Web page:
The fight to free Morgan continues, the verdict from the latest court hearing is due sometime in April (they keep delaying for some reason…) and all the while people keep protesting, raising awareness not only of Morgan’s story but also of the plight of all other captive cetaceans. The battle against SeaWorld and all other dolphinariums is well and truly underway.

The issue of whales and dolphins being kept in captivity and particularly Morgan is just one of the campaigns the World Cetacean Alliance is running. The Long Swim to Freedom campaign features the issue to free Morgan AND to save the last 50 Maui’s dolphins – New Zealand’s critically endangered endemic dolphin. And what better way to raise awareness and support for this campaign then at WhaleFest 2014 the world’s biggest celebration of wild whales and dolphins. But how to make an impact beyond those who tread the halls of WhaleFest? How to send a message to the world beyond?

Well, why do what we are all dreaming of and release an Orca?

Sounds impossible right? Well for Morgan, and the many other Orca in captivity there are very real options for this! But aside from that, for a group of willing volunteers no matter how much they may want to, releasing a real Orca into the sea off Brighton may be pushing it. But who says it has to be real to make an impact? 

Our Morgan, lifted onto Brighton beach 

So that is what the amazing people at WhaleFest did. They got a life sized Orca, named Morgan, and they drove her to the promenade in a real rescue stretcher. There she was hoisted up and over the railings onto the pebble beach using a real crane. From there, amongst the crowds of people, she was carried down the beach and into the water. Rescue boats from British Divers Marine Life Rescue (the charity which actually does rescue stranded whales and dolphins from around the British coast) came and escorted her offshore. Through the mist of a foggy evening our Morgan was set free, to the tumultuous shouts and applause of the watching crowd.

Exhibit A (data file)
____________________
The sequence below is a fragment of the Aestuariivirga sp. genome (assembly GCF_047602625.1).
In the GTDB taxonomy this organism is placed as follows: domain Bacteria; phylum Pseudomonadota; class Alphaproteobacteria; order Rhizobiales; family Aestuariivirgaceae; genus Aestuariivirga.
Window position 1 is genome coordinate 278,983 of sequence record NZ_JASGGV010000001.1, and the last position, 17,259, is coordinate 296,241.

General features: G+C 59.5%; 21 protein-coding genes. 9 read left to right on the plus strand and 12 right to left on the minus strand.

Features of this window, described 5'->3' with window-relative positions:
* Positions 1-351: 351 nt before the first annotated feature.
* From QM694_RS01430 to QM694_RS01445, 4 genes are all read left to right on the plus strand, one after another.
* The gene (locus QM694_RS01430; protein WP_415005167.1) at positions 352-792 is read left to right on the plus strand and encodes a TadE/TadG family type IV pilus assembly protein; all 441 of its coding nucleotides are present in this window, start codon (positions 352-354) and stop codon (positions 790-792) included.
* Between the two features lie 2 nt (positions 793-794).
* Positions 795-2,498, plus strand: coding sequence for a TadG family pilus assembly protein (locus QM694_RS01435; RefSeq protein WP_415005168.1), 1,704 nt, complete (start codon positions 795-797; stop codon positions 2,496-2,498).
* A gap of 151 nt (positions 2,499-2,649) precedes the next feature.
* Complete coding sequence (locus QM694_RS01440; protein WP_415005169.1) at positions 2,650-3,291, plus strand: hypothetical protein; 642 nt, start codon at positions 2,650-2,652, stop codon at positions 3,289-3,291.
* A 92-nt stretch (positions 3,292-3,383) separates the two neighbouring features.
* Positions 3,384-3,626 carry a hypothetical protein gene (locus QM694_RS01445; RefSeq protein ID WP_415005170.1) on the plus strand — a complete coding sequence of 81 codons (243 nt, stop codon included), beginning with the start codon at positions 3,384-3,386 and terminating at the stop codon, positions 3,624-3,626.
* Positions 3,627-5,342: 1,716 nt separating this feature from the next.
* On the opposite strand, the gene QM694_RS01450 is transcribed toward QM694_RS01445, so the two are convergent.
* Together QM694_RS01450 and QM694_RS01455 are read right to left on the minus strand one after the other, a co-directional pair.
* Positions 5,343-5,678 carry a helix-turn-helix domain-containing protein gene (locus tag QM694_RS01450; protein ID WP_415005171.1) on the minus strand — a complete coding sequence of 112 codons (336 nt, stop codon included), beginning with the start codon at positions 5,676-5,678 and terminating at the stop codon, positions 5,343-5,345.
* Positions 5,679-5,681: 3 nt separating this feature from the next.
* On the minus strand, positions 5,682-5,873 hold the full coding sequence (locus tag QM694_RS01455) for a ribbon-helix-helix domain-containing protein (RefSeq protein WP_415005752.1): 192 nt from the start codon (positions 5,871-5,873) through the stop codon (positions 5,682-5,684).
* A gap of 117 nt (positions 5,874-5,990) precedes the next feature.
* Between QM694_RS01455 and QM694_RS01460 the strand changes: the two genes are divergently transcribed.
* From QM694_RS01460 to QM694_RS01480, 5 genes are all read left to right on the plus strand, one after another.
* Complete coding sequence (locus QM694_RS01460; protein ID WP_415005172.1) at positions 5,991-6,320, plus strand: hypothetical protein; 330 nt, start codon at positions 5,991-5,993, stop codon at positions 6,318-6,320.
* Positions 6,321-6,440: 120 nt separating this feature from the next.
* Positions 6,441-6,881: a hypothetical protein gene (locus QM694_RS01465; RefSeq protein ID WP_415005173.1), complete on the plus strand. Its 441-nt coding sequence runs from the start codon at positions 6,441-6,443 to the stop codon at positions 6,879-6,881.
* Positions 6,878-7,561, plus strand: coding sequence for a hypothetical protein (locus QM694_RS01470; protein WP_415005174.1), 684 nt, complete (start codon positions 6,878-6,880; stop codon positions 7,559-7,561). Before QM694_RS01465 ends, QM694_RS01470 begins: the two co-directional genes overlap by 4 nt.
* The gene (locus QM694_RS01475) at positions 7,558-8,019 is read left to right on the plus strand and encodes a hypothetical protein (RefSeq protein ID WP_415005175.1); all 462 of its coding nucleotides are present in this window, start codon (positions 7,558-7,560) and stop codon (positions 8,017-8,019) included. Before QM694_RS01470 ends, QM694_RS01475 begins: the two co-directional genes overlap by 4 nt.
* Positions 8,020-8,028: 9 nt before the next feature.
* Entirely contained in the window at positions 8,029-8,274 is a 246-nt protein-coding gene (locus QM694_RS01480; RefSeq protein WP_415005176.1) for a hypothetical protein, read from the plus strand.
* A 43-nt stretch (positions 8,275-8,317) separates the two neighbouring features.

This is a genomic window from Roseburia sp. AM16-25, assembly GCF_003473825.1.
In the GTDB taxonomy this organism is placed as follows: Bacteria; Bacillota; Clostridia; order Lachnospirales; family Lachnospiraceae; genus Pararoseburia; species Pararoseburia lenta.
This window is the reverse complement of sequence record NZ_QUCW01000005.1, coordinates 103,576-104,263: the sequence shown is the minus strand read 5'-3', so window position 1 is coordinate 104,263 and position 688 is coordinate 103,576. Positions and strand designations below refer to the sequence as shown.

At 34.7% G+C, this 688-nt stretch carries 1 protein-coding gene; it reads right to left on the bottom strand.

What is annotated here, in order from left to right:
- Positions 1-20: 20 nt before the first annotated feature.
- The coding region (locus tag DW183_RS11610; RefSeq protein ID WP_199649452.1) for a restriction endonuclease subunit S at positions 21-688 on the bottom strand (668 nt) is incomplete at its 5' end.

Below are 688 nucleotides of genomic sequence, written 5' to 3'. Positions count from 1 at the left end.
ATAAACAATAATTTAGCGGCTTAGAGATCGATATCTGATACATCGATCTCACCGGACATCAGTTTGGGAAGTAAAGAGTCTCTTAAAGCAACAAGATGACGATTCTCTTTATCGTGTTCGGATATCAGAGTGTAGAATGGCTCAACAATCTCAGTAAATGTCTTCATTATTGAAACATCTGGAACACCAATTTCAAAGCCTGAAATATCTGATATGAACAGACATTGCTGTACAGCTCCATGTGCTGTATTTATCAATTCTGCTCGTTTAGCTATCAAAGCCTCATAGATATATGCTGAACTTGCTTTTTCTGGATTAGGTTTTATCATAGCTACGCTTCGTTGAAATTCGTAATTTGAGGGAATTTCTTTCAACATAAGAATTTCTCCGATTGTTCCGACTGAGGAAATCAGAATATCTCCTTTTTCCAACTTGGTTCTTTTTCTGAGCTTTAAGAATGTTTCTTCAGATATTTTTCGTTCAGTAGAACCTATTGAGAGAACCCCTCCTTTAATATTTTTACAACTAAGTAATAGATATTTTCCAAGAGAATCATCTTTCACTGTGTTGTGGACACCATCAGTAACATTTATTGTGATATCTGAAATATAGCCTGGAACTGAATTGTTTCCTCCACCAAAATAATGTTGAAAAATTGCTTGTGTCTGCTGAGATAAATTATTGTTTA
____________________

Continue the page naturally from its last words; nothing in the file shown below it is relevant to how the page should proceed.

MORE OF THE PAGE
Followed by crowds Morgan is carried down the beach to the sea

Once on the water she is taken over to waiting rescue boats
by non other than World Renowned Orca Researcher Ingrid Visser

BDMLR boats lead Morgan away into the fog and to her freedom

Of course our Morgan was brought back ashore – we are certainly not ones to pollute our ocean with rubber and plastic no matter what shape it takes – but the message was there, clear and simple. Free Morgan.

Find out more about the fight to Free Morgan at the Free Morgan Foundation website and find out more about the World Cetacean Alliance and the work they are doing here. 

Saturday, 8 March 2014

In a pear tree...?

A hooked blood red bill, red rims circling a beady black eye. A broad black line runs through the eye down and round a creamy white bib. Startling black streaks line the neck merging into a grey belly that switches to a soft brown underneath. Russet brown, black and white stripes stand out brilliantly on the flanks. The back is that soft brown while the top of the tail returns to grey. A small, dumpy bird that sits on bright red scaly legs and flies with rapid stiff wings when spooked….

Such a strange exotic looking bird but rather than sitting in a pear tree these guys are usually found running through open fields in small groups. It is the red-legged partridge...

Red-legged Partridge

Not a native species to Britain, but an introduced species from continental Europe where it is mainly found in France and Spain. These days as well as the wild population an estimated 6 million red-legged partridge are released each year for shooting.

Aside from being a non-native species whose numbers are artificially inflated there is another reason why red-legged partridge are not ringed. Under the British and Irish Ringing Scheme in the majority of cases the metal ring is placed on a bird’s tarsus. There are very few exceptions (usually waders) where the metal ring or colour rings are placed on the tibia. Under other ringing schemes they do ring on the tibia as my lovely Mediterranean gull is demonstrating...

Foreign ringed Mediterranean Gull with rings on tibia and tarsus

The red-legged partridge has however a spur (big bump) on its tarsus. So when one blundered into my net, leaving a neat partridge shaped hole (oops!), I couldn’t ring it but I could marvel at this rather striking bird.

Red-legged Partridge highlighting the spur on its tarsus